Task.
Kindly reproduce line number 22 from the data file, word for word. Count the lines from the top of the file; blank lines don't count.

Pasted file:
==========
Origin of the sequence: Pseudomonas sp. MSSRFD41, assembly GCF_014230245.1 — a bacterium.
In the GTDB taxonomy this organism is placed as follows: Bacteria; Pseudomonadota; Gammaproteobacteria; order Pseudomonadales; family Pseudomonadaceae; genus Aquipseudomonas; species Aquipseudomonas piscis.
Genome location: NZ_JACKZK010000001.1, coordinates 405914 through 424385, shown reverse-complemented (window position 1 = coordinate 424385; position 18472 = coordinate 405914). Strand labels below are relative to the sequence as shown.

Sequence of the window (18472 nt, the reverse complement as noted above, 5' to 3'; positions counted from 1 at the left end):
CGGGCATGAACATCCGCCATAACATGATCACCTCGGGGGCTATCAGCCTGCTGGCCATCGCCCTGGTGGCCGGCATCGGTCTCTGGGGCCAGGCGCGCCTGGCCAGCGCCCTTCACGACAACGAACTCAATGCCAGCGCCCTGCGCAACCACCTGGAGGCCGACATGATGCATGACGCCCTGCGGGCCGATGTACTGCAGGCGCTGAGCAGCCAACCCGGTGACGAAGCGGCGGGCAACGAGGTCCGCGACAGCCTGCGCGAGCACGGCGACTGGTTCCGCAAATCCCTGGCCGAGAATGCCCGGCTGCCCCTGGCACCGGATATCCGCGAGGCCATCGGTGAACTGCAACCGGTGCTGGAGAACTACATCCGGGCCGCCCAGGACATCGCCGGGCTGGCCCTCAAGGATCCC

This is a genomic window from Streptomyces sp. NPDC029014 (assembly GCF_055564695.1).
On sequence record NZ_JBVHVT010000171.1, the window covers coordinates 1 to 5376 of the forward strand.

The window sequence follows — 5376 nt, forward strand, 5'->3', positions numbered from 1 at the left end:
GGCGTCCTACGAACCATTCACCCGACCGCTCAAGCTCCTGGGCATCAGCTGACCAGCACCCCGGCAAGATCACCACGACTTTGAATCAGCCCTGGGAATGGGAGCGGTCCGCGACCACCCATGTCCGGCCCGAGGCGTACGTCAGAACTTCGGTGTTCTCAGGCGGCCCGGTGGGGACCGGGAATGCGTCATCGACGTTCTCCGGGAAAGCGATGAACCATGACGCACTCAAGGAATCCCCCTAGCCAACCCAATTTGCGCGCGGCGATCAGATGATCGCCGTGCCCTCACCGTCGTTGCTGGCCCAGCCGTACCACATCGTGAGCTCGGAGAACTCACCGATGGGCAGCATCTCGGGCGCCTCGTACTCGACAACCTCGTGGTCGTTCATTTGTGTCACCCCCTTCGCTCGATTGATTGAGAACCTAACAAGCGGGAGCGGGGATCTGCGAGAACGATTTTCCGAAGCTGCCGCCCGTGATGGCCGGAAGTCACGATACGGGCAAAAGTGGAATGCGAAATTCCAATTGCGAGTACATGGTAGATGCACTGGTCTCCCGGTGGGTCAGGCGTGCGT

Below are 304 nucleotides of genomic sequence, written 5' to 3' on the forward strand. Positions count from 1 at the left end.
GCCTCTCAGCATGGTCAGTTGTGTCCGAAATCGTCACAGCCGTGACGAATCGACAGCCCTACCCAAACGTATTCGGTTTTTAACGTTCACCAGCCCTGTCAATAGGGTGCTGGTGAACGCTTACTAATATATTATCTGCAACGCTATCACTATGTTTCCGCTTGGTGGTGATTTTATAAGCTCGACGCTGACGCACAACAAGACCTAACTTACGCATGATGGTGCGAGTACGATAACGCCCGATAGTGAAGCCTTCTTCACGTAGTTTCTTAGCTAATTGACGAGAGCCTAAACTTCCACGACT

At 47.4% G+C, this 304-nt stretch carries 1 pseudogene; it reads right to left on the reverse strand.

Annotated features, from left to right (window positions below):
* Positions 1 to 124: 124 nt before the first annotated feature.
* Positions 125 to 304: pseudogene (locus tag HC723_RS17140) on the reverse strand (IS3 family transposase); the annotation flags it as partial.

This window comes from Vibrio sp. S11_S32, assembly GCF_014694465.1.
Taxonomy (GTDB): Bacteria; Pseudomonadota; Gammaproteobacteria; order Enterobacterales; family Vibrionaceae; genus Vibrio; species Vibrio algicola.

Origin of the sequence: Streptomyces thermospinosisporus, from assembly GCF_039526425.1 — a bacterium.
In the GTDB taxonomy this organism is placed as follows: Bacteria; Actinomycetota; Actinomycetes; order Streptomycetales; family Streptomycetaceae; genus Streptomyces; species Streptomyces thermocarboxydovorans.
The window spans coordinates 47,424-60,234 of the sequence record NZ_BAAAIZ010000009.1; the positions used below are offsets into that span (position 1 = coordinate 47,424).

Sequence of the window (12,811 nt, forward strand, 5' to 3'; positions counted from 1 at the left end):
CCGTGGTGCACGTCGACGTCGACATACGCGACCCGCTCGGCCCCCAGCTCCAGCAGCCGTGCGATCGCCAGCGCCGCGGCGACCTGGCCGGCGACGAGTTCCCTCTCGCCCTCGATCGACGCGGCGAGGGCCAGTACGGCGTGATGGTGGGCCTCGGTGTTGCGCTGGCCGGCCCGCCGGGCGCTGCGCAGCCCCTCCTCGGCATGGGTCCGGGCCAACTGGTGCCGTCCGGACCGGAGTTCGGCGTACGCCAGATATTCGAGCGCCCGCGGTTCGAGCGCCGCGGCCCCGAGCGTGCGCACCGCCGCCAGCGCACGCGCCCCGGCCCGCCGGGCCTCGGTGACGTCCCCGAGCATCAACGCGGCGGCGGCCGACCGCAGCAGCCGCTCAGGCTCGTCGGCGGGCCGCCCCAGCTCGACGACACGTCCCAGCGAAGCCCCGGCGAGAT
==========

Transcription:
CCGTGGTGCACGTCGACGTCGACATACGCGACCCGCTCGGCCCCCAGCTCCAGCAGCCGTGCGATCGCCAGCGCCGCGGCGACCTGGCCGGCGACGAGTTCCCTCTCGCCCTCGATCGACGCGGCGAGGGCCAGTACGGCGTGATGGTGGGCCTCGGTGTTGCGCTGGCCGGCCCGCCGGGCGCTGCGCAGCCCCTCCTCGGCATGGGTCCGGGCCAACTGGTGCCGTCCGGACCGGAGTTCGGCGTACGCCAGATATTCGAGCGCCCGCGGTTCGAGCGCCGCGGCCCCGAGCGTGCGCACCGCCGCCAGCGCACGCGCCCCGGCCCGCCGGGCCTCGGTGACGTCCCCGAGCATCAACGCGGCGGCGGCCGACCGCAGCAGCCGCTCAGGCTCGTCGGCGGGCCGCCCCAGCTCGACGACACGTCCCAGCGAAGCCCCGGCGAGAT